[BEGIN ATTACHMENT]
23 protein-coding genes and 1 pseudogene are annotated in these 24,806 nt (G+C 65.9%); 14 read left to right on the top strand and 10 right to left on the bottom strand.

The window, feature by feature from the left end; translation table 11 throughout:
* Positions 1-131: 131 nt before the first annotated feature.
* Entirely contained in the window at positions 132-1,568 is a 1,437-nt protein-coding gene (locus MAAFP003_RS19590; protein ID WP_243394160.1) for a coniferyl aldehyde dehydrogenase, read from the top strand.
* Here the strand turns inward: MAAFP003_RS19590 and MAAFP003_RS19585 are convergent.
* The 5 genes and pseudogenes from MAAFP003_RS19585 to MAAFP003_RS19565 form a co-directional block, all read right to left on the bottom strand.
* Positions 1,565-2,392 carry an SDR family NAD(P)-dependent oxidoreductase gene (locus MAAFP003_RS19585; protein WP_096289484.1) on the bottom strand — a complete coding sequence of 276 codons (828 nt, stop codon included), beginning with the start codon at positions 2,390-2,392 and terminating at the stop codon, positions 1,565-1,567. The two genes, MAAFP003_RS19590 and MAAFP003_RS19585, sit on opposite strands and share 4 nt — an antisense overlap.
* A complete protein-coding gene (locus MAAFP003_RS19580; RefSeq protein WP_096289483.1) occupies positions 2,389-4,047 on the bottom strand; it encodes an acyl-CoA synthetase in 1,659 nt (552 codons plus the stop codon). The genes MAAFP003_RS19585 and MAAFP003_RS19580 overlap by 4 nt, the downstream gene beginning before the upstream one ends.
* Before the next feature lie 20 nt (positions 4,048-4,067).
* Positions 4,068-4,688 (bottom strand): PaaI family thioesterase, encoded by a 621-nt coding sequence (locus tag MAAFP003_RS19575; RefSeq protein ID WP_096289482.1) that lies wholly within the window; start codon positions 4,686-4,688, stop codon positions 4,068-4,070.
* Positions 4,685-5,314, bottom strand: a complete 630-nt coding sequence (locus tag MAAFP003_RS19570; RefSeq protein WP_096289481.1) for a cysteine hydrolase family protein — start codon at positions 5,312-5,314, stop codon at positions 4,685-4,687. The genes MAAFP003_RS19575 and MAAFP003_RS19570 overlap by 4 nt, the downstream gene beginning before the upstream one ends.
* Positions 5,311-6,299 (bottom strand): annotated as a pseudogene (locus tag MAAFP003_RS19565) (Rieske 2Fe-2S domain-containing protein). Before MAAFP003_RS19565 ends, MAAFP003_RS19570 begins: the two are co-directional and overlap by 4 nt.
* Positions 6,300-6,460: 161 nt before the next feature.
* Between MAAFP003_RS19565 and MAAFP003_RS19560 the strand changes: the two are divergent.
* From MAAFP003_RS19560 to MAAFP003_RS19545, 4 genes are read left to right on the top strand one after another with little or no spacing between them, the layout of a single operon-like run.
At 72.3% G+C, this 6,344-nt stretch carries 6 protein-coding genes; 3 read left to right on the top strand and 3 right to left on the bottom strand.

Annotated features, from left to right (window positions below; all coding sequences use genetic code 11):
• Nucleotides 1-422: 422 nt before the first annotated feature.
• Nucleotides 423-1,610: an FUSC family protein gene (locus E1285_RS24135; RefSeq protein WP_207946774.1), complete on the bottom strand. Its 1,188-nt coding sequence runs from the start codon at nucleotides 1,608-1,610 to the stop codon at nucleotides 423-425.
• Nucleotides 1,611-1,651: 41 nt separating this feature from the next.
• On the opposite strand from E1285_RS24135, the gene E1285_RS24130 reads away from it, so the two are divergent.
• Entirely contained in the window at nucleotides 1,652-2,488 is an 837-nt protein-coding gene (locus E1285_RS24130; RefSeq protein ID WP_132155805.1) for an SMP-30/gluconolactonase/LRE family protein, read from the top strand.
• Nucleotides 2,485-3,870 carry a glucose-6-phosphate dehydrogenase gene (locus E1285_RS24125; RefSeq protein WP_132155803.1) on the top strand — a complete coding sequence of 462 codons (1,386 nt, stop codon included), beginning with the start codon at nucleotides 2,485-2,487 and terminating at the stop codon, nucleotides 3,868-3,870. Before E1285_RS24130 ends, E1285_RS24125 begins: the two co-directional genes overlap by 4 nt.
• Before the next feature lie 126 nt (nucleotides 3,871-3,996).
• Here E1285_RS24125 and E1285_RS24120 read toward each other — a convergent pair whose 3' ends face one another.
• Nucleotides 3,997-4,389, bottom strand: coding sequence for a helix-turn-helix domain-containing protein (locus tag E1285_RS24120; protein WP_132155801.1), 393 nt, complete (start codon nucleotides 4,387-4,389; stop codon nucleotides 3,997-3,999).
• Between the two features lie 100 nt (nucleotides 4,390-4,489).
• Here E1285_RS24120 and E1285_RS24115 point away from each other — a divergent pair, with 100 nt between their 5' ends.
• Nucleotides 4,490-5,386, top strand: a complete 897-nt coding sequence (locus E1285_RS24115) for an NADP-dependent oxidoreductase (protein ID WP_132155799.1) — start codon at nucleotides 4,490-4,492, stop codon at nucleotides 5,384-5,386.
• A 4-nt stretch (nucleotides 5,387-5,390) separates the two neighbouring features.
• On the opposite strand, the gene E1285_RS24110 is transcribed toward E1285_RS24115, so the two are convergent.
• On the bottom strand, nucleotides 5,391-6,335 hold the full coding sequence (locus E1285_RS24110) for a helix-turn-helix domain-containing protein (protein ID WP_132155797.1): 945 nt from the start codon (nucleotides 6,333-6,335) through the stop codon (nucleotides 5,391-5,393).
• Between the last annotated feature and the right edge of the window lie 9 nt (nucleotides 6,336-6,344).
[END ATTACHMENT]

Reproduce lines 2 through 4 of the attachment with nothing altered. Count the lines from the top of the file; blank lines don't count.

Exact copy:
The window, feature by feature from the left end; translation table 11 throughout:
* Positions 1-131: 131 nt before the first annotated feature.
* Entirely contained in the window at positions 132-1,568 is a 1,437-nt protein-coding gene (locus MAAFP003_RS19590; protein ID WP_243394160.1) for a coniferyl aldehyde dehydrogenase, read from the top strand.